12 January 2011

Man dies following explosion at Sterecycle autoclave site

A man airlifted to hospital has died as a result of injuries suffered in an “industrial explosion” at autoclave specialist Sterecycle's waste treatment facility in Rotherham yesterday (January 11).

The 42-year-old was one of two employees who were badly injured in the incident at the site on Sheffield Road. The other, a 50-year-old man from Barnsley, is being treated at the Northern General Hospital for what South Yorkshire police described as “serious, potentially life-changing, head and body injuries.”

Sterecycle uses steam and pressure to break down waste

Sterecycle uses steam and pressure to break down waste

The police said they received a call about a possible explosion at the facility at the site of the former British Steel Works on Sheffield Road at around 2.40pm.

Sterecycle secured £10 million in funding in February 2010 in order to double the capacity of the Rotherham facility from 100,000 tonnes-a-year to 200,000 tonnes. The investment is intended as part of a three-year, £200 million programme of development (see letsrecycle.com story).

A statement released by South Yorkshire Police said: “We had a call come in about 2.40pm of a possible explosion at Sterecycle recycling business on Sheffield Road in Rotherham. It appears that a pressure valve has exploded and two people are described as ‘badly injured'.”

Last night, the police revealed that one of the men had died.

A statement said: “The 42-year-old Rotherham man airlifted to Leeds General Hospital this afternoon has now died as a result of the injuries he suffered in the industrial explosion at Sterecycle on Sheffield Road.”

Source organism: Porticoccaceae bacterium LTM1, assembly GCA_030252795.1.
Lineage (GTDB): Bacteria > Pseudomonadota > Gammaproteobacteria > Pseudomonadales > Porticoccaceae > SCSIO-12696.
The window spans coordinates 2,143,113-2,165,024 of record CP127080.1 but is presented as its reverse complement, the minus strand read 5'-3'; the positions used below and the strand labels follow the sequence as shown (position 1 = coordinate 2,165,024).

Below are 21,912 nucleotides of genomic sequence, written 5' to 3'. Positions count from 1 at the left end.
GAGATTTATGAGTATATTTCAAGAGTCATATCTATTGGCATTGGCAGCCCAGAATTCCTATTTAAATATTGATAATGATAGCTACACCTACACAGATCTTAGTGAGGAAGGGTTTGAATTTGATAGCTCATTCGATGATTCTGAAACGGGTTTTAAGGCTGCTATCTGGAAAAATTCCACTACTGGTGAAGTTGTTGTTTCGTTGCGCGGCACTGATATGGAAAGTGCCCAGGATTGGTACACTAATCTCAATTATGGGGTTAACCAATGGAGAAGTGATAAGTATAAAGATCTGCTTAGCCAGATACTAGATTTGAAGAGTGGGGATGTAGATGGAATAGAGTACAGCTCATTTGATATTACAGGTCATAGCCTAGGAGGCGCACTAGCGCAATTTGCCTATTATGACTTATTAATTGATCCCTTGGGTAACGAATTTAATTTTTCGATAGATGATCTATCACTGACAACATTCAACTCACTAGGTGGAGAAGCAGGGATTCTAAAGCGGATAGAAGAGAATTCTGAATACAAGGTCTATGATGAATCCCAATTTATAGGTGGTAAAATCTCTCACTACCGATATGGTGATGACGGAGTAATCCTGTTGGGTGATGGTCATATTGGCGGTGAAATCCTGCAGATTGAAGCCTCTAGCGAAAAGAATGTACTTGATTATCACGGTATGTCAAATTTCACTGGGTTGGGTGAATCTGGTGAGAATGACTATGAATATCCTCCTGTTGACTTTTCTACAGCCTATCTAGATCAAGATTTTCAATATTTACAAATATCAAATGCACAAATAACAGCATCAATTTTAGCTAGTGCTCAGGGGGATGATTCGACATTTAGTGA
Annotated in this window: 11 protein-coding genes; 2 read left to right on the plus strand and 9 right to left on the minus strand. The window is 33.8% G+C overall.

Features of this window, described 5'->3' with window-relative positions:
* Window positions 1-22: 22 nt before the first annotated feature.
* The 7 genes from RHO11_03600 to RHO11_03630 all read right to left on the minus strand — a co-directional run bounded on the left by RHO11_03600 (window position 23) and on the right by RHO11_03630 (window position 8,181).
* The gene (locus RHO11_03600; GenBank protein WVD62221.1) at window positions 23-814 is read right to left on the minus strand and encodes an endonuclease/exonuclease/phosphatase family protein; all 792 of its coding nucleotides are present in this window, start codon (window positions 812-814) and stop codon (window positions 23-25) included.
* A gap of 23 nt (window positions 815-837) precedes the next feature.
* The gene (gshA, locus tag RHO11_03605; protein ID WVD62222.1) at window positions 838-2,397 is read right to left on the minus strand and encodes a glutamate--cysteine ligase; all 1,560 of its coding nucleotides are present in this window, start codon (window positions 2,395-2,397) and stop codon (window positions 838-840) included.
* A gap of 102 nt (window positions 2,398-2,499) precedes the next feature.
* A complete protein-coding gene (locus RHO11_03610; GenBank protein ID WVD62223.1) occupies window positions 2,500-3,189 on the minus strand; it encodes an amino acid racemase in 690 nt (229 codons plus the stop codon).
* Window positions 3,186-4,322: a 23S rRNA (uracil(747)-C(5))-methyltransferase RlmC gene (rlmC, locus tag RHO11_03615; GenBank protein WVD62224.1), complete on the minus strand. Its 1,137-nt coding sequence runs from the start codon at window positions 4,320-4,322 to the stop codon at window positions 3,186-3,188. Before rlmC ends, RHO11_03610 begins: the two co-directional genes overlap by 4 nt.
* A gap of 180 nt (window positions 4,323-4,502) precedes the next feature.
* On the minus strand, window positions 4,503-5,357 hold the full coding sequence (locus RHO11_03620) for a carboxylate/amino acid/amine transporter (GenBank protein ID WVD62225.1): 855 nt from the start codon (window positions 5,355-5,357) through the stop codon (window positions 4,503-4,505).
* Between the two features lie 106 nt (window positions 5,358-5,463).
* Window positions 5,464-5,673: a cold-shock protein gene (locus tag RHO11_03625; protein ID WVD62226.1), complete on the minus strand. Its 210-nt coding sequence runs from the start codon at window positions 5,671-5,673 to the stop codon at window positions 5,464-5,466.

“Regret”

Autoclaves use a combination of steam and pressure to break down the organic content of waste.

Sterecycle said in a statement that there had been a “sudden loss of pressure as a result of the failure of one of the pressure vessels used in the waste treatment process”.

The company explained there was some damage to the side of the building housing the pressure vessels and that the adjoining road, Sheffield Road, has been closed temporarily.

It added that it had initiated its emergency procedures immediately and medical attention was provided as “quickly as possible”.

Operations at the plant have been suspended and will remain so until a full investigation into the cause of the incident has been carried out.

Commenting immediately after the incident, Tom Shields, chief executive of Sterecycle, said: “We clearly regret this incident and have advised the Health and Safety Executive. Our immediate priority is for the welfare of our employees who have been injured. Thereafter we will urgently investigate the causes of the incident and ensure that all necessary actions are taken.”

The incident comes one month after Sterecycle identified a potential gap in the market for alternative technologies – such as autoclaves – following the withdrawal of government PFI funding from seven local authority projects (see letsrecycle.com story).


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